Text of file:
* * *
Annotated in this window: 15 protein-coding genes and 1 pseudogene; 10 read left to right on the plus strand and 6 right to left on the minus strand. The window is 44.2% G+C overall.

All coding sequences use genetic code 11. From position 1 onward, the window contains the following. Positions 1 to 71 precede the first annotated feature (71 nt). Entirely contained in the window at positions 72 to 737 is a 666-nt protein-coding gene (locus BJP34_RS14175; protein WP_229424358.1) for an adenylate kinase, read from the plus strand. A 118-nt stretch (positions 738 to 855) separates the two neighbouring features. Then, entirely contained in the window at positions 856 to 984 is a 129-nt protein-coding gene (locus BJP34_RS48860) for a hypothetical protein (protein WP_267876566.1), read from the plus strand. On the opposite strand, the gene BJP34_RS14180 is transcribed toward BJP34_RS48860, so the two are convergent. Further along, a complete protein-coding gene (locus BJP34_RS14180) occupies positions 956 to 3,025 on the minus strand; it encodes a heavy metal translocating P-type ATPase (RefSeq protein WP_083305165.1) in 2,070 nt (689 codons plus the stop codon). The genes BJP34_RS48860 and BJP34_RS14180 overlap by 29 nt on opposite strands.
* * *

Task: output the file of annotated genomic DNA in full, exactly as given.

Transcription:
Annotated in this window: 15 protein-coding genes and 1 pseudogene; 10 read left to right on the plus strand and 6 right to left on the minus strand. The window is 44.2% G+C overall.

All coding sequences use genetic code 11. From position 1 onward, the window contains the following. Positions 1 to 71 precede the first annotated feature (71 nt). Entirely contained in the window at positions 72 to 737 is a 666-nt protein-coding gene (locus BJP34_RS14175; protein WP_229424358.1) for an adenylate kinase, read from the plus strand. A 118-nt stretch (positions 738 to 855) separates the two neighbouring features. Then, entirely contained in the window at positions 856 to 984 is a 129-nt protein-coding gene (locus BJP34_RS48860) for a hypothetical protein (protein WP_267876566.1), read from the plus strand. On the opposite strand, the gene BJP34_RS14180 is transcribed toward BJP34_RS48860, so the two are convergent. Further along, a complete protein-coding gene (locus BJP34_RS14180) occupies positions 956 to 3,025 on the minus strand; it encodes a heavy metal translocating P-type ATPase (RefSeq protein WP_083305165.1) in 2,070 nt (689 codons plus the stop codon). The genes BJP34_RS48860 and BJP34_RS14180 overlap by 29 nt on opposite strands.